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Tryouts: The whys, why-nots and maybes
July 5th, 2007 11:30PM
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By Ian Barker

If you are the coach of a competitive youth soccer team approaching the end of a long season and looking to retool for the next season -- what is the best method to select your new group?

More than reasonably, it could be to evaluate the talent you find yourself in competition with on a regular basis over the season and the talent of younger players, or those assigned to other teams within your own club, and invite them to join you.

Having identified this talent you may want to have the invitees train with you a couple of times or guest at an event. Overall this could be a very solid, successful and intelligent way to improve your team.

The more common reality of team formation is something entirely different. It often involves club-wide tryouts at which players perform one to three times in a variety of activity, often culminating in small-sided games for a cadre of coaches with clipboards. Then a club panel is adjourned to review the results and direct the new team formation.

Why is this format so much more prevalent than the "scouted" version?

Club-wide tryouts have an appearance of fairness. Rather than "recruit" players, a club can "target" market tryouts and appear more benign. Each club coach gets some inclusion in the process and the club maintains a measure of control.

But in club structure, how fair can a tryout really be. More importantly, how reflective of ability can it be?

A small-sided 4 vs. 4 is not likely to demonstrate the defensive abilities of a player who can read the game, cover space quickly and has superior ability in the air and on the ground defensively.

Similarly, watching 30-60 minutes of 11 vs. 11 with substitutes and players of widely mixed ability is unlikely to identify the playmaking capabilities of a central midfielder who sees the ball a mere handful of times.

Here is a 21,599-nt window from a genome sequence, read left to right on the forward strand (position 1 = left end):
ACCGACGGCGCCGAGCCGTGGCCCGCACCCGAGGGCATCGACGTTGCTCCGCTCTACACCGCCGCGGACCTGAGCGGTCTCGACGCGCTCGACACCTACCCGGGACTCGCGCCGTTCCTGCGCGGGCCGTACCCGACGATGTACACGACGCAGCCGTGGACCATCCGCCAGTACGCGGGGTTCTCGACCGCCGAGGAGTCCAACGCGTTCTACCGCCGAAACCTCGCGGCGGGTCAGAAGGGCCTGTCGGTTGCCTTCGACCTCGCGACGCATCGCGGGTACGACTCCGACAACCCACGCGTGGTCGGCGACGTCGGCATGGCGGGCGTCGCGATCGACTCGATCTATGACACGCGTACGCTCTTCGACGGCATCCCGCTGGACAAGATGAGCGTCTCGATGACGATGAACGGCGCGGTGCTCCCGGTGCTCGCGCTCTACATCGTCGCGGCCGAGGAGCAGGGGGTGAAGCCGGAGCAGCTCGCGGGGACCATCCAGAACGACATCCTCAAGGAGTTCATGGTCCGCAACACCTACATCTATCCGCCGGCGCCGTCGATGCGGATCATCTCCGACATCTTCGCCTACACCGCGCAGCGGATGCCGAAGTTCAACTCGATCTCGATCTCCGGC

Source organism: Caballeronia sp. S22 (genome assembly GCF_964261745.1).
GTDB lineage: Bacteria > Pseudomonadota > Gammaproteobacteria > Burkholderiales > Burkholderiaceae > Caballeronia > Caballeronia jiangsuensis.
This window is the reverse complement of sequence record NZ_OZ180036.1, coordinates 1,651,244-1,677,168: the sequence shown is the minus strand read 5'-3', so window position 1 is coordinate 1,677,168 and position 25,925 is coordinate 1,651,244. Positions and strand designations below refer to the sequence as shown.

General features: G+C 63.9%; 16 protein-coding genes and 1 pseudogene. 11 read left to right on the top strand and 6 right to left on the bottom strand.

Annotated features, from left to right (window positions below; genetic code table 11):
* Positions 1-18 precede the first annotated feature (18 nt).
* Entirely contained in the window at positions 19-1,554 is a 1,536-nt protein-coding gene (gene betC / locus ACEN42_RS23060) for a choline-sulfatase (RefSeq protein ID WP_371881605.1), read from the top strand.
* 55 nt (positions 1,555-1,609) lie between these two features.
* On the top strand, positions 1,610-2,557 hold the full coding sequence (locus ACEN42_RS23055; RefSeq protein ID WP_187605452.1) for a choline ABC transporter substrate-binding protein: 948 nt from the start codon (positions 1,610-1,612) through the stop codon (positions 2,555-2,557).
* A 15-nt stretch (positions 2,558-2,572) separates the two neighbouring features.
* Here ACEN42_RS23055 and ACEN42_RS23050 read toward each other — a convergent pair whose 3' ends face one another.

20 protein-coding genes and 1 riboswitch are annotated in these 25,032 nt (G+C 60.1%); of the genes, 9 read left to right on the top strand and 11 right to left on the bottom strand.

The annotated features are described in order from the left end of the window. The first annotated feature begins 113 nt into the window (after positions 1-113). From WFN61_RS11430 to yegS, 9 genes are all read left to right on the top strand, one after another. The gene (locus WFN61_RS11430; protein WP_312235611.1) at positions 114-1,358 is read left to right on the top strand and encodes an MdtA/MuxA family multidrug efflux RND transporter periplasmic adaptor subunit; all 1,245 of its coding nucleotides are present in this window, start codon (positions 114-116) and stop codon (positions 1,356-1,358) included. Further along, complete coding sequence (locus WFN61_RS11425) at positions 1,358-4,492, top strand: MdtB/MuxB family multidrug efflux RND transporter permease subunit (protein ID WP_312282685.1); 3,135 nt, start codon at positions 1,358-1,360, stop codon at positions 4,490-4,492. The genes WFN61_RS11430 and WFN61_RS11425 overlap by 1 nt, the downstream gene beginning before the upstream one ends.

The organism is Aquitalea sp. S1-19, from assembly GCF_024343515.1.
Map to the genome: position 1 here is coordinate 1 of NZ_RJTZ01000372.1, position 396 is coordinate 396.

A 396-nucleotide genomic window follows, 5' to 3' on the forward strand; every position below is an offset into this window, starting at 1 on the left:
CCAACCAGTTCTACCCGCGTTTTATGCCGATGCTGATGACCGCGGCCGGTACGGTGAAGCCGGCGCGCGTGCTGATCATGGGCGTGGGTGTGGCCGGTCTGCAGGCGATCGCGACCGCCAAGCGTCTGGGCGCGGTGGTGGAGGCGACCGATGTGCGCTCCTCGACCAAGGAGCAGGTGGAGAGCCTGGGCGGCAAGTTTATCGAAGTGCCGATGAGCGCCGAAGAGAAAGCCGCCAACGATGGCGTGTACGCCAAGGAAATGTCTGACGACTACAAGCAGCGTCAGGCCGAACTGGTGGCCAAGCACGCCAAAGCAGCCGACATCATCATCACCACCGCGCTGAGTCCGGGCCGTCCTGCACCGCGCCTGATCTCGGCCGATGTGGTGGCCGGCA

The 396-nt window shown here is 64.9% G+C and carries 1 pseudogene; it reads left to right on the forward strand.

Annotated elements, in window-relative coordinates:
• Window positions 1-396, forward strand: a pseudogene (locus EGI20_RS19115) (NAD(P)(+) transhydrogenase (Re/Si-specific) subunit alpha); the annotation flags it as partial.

While it can appear fair to have all the players evaluated at the same time and under the same format, is it really fair to all the players to be of such potential mixed ability?

Do clubs really want to limit themselves to making placements based solely on the performance of the tryout in the pursuit of an appearance of fairness?

What is the incentive for a club coach to give up two or three players to a stronger team within the club? The chances that the displaced players will automatically drop down are not assured and often the coach loses his top talent and is required to find new players. In such a system it is understandable that club coaches take great ownership of their players.

In a typical club system where parents fund their child's experience and pretty directly the club and its employees -- team formation can be the most difficult part of the year.

The better parents understand the development strategy of the club and the better the coaches manage their feelings of ownership over players -- the easier it can be.

In a "healthy" club, parents must perceive fairness and question themselves if they may believe the coach and club intentionally misplace talent.

Sometimes the explanation of the disgruntled that a process is "political" is actually reflecting the opposite case, where it is the inability to unduly influence a process that leads the person to the assumption of unfairness.

For the majority of youth soccer clubs a blended approach to team formation can be very successful and should include:

* Player evaluation conducted over the course of the season by club coaches;

* Formal tryouts for eligible players within and outside the club;

* Targeted marketing of opportunities to players from other clubs pursuant to the league/state rules;

* An element of the team coaches' feedback and personal choice;

* The interest of the club, team and individual player, particularly in terms of development and retention.

The traditional club tryout used in isolation is not an effective team formation tool. In the majority of youth clubs, however, tryouts serve a variety of good purposes and if managed well can set a club apart from its competition.


Ian Barker has been the Minnesota Youth Soccer Association's State Director of Coaching for the last decade and has been a Region II ODP coach for 15 years. He also coaches at Macalester College in St Paul. His previous contribution to the Youth Soccer Insider was,
"The Question We Must Ask."



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